If you have aplastic anemia, you might be at risk for infections due to low white blood cell counts. Your doctor may prescribe antibiotic and antiviral medicines to prevent and treat infections.
With prompt and proper care, most people who have aplastic anemia can be successfully treated, and some may be cured.
Most people who have the disorder are able to go back to their normal routines after treatment. However, it may take some time to get good results from treatment. You may need repeated treatments, or you may need to try several treatments to find one that works.
Get ongoing medical care to make sure the disorder doesn't worsen and to check for possible complications.
Treatment for aplastic anemia may cause side effects or complications. Talk with your doctor about how to cope with these issues.
People who have aplastic anemia might be at higher risk for infections due to low white blood cell counts. Ask your doctor about ways to lower your risk for infection. For example, you may want to:
Know the signs of infection, such as fever. Call your doctor right away if you think you have an infection.
Talk with your doctor about what types and amounts of physical activity are safe for you. You may want to avoid activities that cause chest pain or shortness of breath. You also may want to stay away from activities that could result in injuries and bleeding, such as contact sports.
You or your family members may find it helpful to know about resources that can give you emotional support and information about aplastic anemia.
Your doctor or hospital social worker may have information about counseling and support services. They also may be able to refer you to support groups that offer help with financial planning, because treatment for aplastic anemia can be costly.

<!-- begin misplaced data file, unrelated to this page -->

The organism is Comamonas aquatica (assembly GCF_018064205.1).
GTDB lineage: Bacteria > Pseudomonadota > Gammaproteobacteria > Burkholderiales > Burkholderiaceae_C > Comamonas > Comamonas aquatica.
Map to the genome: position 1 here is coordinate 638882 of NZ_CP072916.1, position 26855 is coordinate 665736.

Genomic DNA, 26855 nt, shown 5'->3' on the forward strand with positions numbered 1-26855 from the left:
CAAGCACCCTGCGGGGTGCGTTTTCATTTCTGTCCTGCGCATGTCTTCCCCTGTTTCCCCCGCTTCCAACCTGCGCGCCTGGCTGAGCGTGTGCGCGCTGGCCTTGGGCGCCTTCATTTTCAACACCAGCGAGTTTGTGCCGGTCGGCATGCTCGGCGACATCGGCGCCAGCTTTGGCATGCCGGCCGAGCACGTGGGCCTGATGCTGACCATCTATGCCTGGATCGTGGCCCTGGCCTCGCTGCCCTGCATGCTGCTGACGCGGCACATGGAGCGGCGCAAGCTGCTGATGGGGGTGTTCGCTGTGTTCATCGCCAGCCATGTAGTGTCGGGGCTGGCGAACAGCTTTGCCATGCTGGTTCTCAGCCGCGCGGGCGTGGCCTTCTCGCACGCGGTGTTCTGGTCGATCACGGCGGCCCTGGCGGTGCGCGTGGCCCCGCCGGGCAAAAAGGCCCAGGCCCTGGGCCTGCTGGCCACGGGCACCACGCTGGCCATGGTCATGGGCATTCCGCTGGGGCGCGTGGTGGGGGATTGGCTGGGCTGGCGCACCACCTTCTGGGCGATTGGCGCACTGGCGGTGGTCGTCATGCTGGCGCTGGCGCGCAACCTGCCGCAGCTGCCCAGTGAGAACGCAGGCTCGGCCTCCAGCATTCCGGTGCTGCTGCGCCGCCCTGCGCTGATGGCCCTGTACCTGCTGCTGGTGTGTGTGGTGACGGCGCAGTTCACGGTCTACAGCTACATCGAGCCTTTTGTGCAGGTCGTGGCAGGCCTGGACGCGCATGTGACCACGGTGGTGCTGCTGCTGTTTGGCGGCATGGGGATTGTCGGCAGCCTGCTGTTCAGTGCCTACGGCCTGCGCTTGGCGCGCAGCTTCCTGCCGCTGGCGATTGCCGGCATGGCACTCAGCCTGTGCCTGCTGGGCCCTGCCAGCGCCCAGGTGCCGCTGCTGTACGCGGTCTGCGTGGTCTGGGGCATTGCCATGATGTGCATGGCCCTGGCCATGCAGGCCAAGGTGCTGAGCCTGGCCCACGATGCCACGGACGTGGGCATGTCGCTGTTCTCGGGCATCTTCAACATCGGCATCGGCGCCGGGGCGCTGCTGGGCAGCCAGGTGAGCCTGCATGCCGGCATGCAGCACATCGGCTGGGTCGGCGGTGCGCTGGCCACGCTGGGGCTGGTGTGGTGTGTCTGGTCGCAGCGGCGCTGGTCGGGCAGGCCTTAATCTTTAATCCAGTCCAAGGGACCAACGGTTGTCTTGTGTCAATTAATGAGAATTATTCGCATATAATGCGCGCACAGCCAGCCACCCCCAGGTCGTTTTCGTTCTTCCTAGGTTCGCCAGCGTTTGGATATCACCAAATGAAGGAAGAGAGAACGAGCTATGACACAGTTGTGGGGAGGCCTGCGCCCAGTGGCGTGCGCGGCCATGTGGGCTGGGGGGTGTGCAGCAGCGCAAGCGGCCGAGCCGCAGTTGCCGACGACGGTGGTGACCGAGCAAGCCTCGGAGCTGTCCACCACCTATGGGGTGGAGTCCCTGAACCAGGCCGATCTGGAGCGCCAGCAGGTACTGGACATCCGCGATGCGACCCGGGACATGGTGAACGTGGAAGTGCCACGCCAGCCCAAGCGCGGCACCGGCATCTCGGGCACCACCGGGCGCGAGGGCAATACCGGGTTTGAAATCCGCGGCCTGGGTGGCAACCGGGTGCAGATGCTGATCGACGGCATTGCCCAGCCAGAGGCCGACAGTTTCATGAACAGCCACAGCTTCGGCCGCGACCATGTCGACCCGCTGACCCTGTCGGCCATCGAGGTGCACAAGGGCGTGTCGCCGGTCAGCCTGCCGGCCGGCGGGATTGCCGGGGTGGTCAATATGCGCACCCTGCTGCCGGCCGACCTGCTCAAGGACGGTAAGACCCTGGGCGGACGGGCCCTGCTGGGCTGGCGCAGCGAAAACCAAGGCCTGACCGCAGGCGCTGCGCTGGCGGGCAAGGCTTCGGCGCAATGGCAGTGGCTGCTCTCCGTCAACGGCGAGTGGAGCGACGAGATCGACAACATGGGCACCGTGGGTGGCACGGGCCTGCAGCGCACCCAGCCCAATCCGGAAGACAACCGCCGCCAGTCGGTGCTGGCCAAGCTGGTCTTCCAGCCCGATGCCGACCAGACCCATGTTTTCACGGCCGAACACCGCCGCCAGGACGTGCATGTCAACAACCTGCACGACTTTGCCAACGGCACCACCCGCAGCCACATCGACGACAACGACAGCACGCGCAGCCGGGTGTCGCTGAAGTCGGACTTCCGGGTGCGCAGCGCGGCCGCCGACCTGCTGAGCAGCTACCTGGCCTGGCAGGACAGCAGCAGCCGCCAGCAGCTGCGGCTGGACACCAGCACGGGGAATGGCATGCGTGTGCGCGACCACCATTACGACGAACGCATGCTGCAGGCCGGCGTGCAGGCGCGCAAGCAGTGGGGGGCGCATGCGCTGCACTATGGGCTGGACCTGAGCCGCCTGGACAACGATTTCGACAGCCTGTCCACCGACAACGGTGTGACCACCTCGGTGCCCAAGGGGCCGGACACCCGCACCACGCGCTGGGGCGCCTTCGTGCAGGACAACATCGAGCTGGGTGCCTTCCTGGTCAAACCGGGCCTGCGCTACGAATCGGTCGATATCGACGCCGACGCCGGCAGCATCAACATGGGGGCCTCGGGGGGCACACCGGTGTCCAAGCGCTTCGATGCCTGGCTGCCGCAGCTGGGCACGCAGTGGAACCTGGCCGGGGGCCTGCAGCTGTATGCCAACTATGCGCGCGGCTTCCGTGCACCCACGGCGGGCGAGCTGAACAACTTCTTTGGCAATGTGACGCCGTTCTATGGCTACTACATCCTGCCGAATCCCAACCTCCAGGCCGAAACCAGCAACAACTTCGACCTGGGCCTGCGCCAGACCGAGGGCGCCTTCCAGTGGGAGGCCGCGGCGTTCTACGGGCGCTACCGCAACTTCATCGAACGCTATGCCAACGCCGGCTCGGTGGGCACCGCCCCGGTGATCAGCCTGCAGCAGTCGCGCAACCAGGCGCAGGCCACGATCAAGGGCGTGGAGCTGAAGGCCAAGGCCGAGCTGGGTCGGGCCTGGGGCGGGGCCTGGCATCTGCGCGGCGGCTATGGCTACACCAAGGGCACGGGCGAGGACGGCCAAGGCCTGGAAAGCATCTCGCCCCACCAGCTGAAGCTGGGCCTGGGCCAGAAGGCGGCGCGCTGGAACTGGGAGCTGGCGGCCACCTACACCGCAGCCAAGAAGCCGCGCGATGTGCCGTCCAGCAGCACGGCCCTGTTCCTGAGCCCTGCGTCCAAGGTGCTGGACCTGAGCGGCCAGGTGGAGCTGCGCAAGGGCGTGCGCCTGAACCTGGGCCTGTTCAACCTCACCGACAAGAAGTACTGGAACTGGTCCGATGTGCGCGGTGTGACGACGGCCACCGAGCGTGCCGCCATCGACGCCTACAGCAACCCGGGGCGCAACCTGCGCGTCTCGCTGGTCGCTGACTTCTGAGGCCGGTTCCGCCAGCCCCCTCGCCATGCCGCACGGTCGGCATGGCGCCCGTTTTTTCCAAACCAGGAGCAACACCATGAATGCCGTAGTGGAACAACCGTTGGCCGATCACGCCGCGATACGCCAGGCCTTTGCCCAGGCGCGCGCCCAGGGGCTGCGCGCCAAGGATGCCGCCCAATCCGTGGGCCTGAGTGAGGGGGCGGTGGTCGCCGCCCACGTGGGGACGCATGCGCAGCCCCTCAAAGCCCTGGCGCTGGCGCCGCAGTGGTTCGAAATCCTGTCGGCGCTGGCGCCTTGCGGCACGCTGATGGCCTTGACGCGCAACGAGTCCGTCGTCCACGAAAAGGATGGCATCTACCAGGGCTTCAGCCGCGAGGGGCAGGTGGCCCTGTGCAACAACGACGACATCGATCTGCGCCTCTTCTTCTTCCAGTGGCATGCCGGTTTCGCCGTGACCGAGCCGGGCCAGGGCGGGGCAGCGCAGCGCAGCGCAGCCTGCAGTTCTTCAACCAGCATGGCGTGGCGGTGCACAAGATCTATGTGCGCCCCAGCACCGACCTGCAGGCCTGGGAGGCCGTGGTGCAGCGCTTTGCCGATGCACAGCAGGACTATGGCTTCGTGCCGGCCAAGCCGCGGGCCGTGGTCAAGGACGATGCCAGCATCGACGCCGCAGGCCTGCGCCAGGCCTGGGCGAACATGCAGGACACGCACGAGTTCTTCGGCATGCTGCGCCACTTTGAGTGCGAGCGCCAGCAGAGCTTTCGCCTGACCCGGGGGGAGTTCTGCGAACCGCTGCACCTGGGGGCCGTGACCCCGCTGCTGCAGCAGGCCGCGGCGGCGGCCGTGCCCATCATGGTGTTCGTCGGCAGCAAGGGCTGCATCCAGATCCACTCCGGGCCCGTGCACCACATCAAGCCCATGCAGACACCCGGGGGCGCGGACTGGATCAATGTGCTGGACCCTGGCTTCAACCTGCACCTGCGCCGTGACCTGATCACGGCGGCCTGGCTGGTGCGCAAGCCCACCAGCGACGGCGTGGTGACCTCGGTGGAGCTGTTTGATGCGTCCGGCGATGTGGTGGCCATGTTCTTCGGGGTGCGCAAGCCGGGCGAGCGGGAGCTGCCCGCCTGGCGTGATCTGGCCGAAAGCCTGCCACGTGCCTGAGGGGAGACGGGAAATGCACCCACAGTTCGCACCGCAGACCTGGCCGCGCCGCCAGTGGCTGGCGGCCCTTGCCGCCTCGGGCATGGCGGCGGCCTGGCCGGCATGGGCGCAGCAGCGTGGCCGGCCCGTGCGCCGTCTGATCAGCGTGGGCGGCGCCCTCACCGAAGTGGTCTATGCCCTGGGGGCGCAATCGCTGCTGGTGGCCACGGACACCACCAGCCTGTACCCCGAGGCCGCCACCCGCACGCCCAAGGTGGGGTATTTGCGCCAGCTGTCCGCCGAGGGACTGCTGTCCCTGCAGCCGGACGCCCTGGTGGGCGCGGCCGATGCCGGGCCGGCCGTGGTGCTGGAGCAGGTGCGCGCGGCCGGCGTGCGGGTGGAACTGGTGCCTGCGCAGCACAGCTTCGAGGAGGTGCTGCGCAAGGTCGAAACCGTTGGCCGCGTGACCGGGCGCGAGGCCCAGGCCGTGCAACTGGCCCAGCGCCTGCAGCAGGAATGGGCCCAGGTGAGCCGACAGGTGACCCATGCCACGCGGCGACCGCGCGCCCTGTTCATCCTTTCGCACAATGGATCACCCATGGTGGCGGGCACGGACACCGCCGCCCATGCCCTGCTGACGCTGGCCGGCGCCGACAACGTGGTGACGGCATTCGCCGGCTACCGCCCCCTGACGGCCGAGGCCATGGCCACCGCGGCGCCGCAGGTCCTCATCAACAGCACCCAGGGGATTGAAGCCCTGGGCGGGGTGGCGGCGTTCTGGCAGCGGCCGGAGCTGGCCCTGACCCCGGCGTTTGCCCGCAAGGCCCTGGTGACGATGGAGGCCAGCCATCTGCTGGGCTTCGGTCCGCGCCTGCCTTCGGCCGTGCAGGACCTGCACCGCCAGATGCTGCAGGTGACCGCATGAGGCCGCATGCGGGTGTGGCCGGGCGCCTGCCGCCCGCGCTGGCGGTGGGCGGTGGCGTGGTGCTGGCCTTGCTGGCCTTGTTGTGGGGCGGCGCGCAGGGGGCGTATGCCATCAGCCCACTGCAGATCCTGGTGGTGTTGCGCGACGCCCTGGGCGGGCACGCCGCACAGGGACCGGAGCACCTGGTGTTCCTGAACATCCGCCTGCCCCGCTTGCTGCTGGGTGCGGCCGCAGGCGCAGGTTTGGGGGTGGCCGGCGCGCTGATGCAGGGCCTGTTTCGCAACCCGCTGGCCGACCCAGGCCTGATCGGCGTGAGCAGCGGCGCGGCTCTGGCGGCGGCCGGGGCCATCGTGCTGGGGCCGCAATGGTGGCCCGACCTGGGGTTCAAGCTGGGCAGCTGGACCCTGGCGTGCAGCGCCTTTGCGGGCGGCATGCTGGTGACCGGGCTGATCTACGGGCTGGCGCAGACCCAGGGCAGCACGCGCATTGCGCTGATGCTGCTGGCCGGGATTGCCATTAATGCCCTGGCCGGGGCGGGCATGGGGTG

The National Heart, Lung, and Blood Institute (NHLBI) is strongly committed to supporting research aimed at preventing and treating heart, lung, and blood diseases and conditions and sleep disorders.
Researchers have learned a lot about anemia and other blood diseases and conditions over the years. That knowledge has led to advances in medical knowledge and care.
Many questions remain about blood diseases and conditions, including aplastic anemia. The NHLBI continues to support research aimed at learning more about these illnesses.
For example, NHLBI-supported research on aplastic anemia includes studies that explore:
Much of this research depends on the willingness of volunteers to take part in clinical trials. Clinical trials test new ways to prevent, diagnose, or treat various diseases and conditions.
For example, new treatments for a disease or condition (such as medicines, medical devices, surgeries, or procedures) are tested in volunteers who have the illness. Testing shows whether a treatment is safe and effective in humans before it is made available for widespread use.
By taking part in a clinical trial, you can gain access to new treatments before they're widely available. You also will have the support of a team of health care providers, who will likely monitor your health closely. Even if you don't directly benefit from the results of a clinical trial, the information gathered can help others and add to scientific knowledge.
If you volunteer for a clinical trial, the research will be explained to you in detail. You'll learn about treatments and tests you may receive, and the benefits and risks they may pose. You'll also be given a chance to ask questions about the research. This process is called informed consent.
If you agree to take part in the trial, you'll be asked to sign an informed consent form. This form is not a contract. You have the right to withdraw from a study at any time, for any reason. Also, you have the right to learn about new risks or findings that emerge during the trial.
For more information about clinical trials related to aplastic anemia, talk with your doctor. You also can visit the following Web sites to learn more about clinical research and to search for clinical trials:
For more information about clinical trials for children, visit the NHLBI's Children and Clinical Studies Web page.
The NHLBI updates Health Topics articles on a biennial cycle based on a thorough review of research findings and new literature. The articles also are updated as needed if important new research is published. The date on each Health Topics article reflects when the content was originally posted or last revised.